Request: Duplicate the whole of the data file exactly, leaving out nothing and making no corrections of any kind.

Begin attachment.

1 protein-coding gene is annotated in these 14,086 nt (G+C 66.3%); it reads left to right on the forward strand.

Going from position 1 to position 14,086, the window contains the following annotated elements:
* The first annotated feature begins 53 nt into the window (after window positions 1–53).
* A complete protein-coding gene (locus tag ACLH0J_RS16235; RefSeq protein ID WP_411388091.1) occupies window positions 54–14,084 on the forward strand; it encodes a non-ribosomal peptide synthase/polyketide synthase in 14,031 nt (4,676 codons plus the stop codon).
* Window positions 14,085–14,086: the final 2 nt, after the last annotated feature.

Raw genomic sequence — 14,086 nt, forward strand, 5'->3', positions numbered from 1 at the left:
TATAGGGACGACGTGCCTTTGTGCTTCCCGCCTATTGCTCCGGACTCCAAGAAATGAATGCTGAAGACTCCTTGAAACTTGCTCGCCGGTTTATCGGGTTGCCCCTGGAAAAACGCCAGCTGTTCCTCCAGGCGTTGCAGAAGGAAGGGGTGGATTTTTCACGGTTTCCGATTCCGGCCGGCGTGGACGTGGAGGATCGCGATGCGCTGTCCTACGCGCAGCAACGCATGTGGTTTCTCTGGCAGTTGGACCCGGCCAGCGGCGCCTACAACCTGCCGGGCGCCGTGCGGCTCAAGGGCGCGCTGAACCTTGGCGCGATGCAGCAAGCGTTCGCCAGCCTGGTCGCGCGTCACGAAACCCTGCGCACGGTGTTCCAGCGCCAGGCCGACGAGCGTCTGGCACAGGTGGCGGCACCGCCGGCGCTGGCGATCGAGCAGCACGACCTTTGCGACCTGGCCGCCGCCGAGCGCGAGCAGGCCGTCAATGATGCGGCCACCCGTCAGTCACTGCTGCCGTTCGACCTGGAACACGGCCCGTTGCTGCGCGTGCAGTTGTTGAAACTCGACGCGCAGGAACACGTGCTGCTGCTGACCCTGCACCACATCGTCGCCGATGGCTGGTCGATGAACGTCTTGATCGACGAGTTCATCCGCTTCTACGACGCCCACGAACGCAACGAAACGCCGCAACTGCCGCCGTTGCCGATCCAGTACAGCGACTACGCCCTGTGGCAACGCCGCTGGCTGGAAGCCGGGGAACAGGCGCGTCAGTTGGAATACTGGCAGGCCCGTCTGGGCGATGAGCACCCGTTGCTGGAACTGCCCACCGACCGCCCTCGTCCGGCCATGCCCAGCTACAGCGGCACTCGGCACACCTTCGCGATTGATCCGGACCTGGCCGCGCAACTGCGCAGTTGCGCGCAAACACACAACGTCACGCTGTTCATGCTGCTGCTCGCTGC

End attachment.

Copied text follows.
1 protein-coding gene is annotated in these 14,086 nt (G+C 66.3%); it reads left to right on the forward strand.

Going from position 1 to position 14,086, the window contains the following annotated elements:
* The first annotated feature begins 53 nt into the window (after window positions 1–53).
* A complete protein-coding gene (locus tag ACLH0J_RS16235; RefSeq protein ID WP_411388091.1) occupies window positions 54–14,084 on the forward strand; it encodes a non-ribosomal peptide synthase/polyketide synthase in 14,031 nt (4,676 codons plus the stop codon).
* Window positions 14,085–14,086: the final 2 nt, after the last annotated feature.

Raw genomic sequence — 14,086 nt, forward strand, 5'->3', positions numbered from 1 at the left:
TATAGGGACGACGTGCCTTTGTGCTTCCCGCCTATTGCTCCGGACTCCAAGAAATGAATGCTGAAGACTCCTTGAAACTTGCTCGCCGGTTTATCGGGTTGCCCCTGGAAAAACGCCAGCTGTTCCTCCAGGCGTTGCAGAAGGAAGGGGTGGATTTTTCACGGTTTCCGATTCCGGCCGGCGTGGACGTGGAGGATCGCGATGCGCTGTCCTACGCGCAGCAACGCATGTGGTTTCTCTGGCAGTTGGACCCGGCCAGCGGCGCCTACAACCTGCCGGGCGCCGTGCGGCTCAAGGGCGCGCTGAACCTTGGCGCGATGCAGCAAGCGTTCGCCAGCCTGGTCGCGCGTCACGAAACCCTGCGCACGGTGTTCCAGCGCCAGGCCGACGAGCGTCTGGCACAGGTGGCGGCACCGCCGGCGCTGGCGATCGAGCAGCACGACCTTTGCGACCTGGCCGCCGCCGAGCGCGAGCAGGCCGTCAATGATGCGGCCACCCGTCAGTCACTGCTGCCGTTCGACCTGGAACACGGCCCGTTGCTGCGCGTGCAGTTGTTGAAACTCGACGCGCAGGAACACGTGCTGCTGCTGACCCTGCACCACATCGTCGCCGATGGCTGGTCGATGAACGTCTTGATCGACGAGTTCATCCGCTTCTACGACGCCCACGAACGCAACGAAACGCCGCAACTGCCGCCGTTGCCGATCCAGTACAGCGACTACGCCCTGTGGCAACGCCGCTGGCTGGAAGCCGGGGAACAGGCGCGTCAGTTGGAATACTGGCAGGCCCGTCTGGGCGATGAGCACCCGTTGCTGGAACTGCCCACCGACCGCCCTCGTCCGGCCATGCCCAGCTACAGCGGCACTCGGCACACCTTCGCGATTGATCCGGACCTGGCCGCGCAACTGCGCAGTTGCGCGCAAACACACAACGTCACGCTGTTCATGCTGCTGCTCGCTGC